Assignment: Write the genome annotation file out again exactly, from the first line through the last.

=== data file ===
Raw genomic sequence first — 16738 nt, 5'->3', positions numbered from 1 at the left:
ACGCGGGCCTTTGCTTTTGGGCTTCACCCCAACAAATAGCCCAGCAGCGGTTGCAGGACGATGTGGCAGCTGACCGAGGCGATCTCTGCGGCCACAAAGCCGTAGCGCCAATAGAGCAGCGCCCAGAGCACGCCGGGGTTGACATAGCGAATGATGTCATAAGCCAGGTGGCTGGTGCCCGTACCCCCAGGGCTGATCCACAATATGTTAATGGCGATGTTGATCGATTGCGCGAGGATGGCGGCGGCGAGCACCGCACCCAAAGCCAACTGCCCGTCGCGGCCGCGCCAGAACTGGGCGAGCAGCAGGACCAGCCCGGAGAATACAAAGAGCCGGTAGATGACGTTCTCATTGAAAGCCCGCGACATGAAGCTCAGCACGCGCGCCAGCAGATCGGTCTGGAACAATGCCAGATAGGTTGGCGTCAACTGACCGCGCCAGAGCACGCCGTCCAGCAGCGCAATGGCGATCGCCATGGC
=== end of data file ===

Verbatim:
Raw genomic sequence first — 16738 nt, 5'->3', positions numbered from 1 at the left:
ACGCGGGCCTTTGCTTTTGGGCTTCACCCCAACAAATAGCCCAGCAGCGGTTGCAGGACGATGTGGCAGCTGACCGAGGCGATCTCTGCGGCCACAAAGCCGTAGCGCCAATAGAGCAGCGCCCAGAGCACGCCGGGGTTGACATAGCGAATGATGTCATAAGCCAGGTGGCTGGTGCCCGTACCCCCAGGGCTGATCCACAATATGTTAATGGCGATGTTGATCGATTGCGCGAGGATGGCGGCGGCGAGCACCGCACCCAAAGCCAACTGCCCGTCGCGGCCGCGCCAGAACTGGGCGAGCAGCAGGACCAGCCCGGAGAATACAAAGAGCCGGTAGATGACGTTCTCATTGAAAGCCCGCGACATGAAGCTCAGCACGCGCGCCAGCAGATCGGTCTGGAACAATGCCAGATAGGTTGGCGTCAACTGACCGCGCCAGAGCACGCCGTCCAGCAGCGCAATGGCGATCGCCATGGC